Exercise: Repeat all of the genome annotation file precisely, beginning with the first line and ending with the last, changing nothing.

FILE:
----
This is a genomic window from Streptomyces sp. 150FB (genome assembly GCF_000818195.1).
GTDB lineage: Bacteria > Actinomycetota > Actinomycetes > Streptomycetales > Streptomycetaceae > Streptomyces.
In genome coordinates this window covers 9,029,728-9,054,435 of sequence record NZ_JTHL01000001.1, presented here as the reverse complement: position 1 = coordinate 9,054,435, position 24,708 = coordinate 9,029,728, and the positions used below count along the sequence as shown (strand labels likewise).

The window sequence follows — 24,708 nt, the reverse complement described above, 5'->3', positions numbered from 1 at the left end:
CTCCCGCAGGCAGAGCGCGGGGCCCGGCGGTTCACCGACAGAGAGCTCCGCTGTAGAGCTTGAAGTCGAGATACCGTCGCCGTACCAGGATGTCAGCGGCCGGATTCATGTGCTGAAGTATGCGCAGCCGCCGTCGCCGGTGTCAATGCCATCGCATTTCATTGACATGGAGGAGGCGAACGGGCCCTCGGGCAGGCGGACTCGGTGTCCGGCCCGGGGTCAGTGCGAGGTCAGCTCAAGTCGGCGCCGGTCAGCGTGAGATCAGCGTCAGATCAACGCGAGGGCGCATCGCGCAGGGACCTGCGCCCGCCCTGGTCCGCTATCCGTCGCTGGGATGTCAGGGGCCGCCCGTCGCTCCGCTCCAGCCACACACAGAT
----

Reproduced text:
This is a genomic window from Streptomyces sp. 150FB (genome assembly GCF_000818195.1).
GTDB lineage: Bacteria > Actinomycetota > Actinomycetes > Streptomycetales > Streptomycetaceae > Streptomyces.
In genome coordinates this window covers 9,029,728-9,054,435 of sequence record NZ_JTHL01000001.1, presented here as the reverse complement: position 1 = coordinate 9,054,435, position 24,708 = coordinate 9,029,728, and the positions used below count along the sequence as shown (strand labels likewise).

The window sequence follows — 24,708 nt, the reverse complement described above, 5'->3', positions numbered from 1 at the left end:
CTCCCGCAGGCAGAGCGCGGGGCCCGGCGGTTCACCGACAGAGAGCTCCGCTGTAGAGCTTGAAGTCGAGATACCGTCGCCGTACCAGGATGTCAGCGGCCGGATTCATGTGCTGAAGTATGCGCAGCCGCCGTCGCCGGTGTCAATGCCATCGCATTTCATTGACATGGAGGAGGCGAACGGGCCCTCGGGCAGGCGGACTCGGTGTCCGGCCCGGGGTCAGTGCGAGGTCAGCTCAAGTCGGCGCCGGTCAGCGTGAGATCAGCGTCAGATCAACGCGAGGGCGCATCGCGCAGGGACCTGCGCCCGCCCTGGTCCGCTATCCGTCGCTGGGATGTCAGGGGCCGCCCGTCGCTCCGCTCCAGCCACACACAGAT